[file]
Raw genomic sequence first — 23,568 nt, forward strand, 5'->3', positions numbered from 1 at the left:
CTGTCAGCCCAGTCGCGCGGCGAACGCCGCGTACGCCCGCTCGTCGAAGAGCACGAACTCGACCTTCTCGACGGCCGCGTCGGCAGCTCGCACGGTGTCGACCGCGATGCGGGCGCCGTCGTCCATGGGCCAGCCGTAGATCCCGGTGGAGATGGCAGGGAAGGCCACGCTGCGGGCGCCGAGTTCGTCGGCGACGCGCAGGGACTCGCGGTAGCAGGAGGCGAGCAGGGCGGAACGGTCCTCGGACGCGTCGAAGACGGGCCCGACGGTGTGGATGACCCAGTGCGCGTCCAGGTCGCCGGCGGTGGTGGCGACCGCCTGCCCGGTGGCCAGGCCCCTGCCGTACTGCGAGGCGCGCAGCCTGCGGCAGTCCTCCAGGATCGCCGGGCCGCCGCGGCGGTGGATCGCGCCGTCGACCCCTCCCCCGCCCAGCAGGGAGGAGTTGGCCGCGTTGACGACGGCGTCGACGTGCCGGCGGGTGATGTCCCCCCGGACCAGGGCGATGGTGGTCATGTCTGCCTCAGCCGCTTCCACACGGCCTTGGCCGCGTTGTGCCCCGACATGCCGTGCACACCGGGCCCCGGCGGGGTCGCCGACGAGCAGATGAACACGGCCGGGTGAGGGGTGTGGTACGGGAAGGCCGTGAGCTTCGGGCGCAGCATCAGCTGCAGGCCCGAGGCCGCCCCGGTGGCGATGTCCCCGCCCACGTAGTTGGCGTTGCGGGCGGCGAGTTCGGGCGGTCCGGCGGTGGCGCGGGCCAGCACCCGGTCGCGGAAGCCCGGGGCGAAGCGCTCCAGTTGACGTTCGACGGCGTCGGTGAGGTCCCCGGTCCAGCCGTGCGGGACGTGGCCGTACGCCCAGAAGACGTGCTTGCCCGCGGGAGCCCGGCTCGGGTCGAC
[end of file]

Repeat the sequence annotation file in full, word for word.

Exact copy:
Raw genomic sequence first — 23,568 nt, forward strand, 5'->3', positions numbered from 1 at the left:
CTGTCAGCCCAGTCGCGCGGCGAACGCCGCGTACGCCCGCTCGTCGAAGAGCACGAACTCGACCTTCTCGACGGCCGCGTCGGCAGCTCGCACGGTGTCGACCGCGATGCGGGCGCCGTCGTCCATGGGCCAGCCGTAGATCCCGGTGGAGATGGCAGGGAAGGCCACGCTGCGGGCGCCGAGTTCGTCGGCGACGCGCAGGGACTCGCGGTAGCAGGAGGCGAGCAGGGCGGAACGGTCCTCGGACGCGTCGAAGACGGGCCCGACGGTGTGGATGACCCAGTGCGCGTCCAGGTCGCCGGCGGTGGTGGCGACCGCCTGCCCGGTGGCCAGGCCCCTGCCGTACTGCGAGGCGCGCAGCCTGCGGCAGTCCTCCAGGATCGCCGGGCCGCCGCGGCGGTGGATCGCGCCGTCGACCCCTCCCCCGCCCAGCAGGGAGGAGTTGGCCGCGTTGACGACGGCGTCGACGTGCCGGCGGGTGATGTCCCCCCGGACCAGGGCGATGGTGGTCATGTCTGCCTCAGCCGCTTCCACACGGCCTTGGCCGCGTTGTGCCCCGACATGCCGTGCACACCGGGCCCCGGCGGGGTCGCCGACGAGCAGATGAACACGGCCGGGTGAGGGGTGTGGTACGGGAAGGCCGTGAGCTTCGGGCGCAGCATCAGCTGCAGGCCCGAGGCCGCCCCGGTGGCGATGTCCCCGCCCACGTAGTTGGCGTTGCGGGCGGCGAGTTCGGGCGGTCCGGCGGTGGCGCGGGCCAGCACCCGGTCGCGGAAGCCCGGGGCGAAGCGCTCCAGTTGACGTTCGACGGCGTCGGTGAGGTCCCCGGTCCAGCCGTGCGGGACGTGGCCGTACGCCCAGAAGACGTGCTTGCCCGCGGGAGCCCGGCTCGGGTCGAC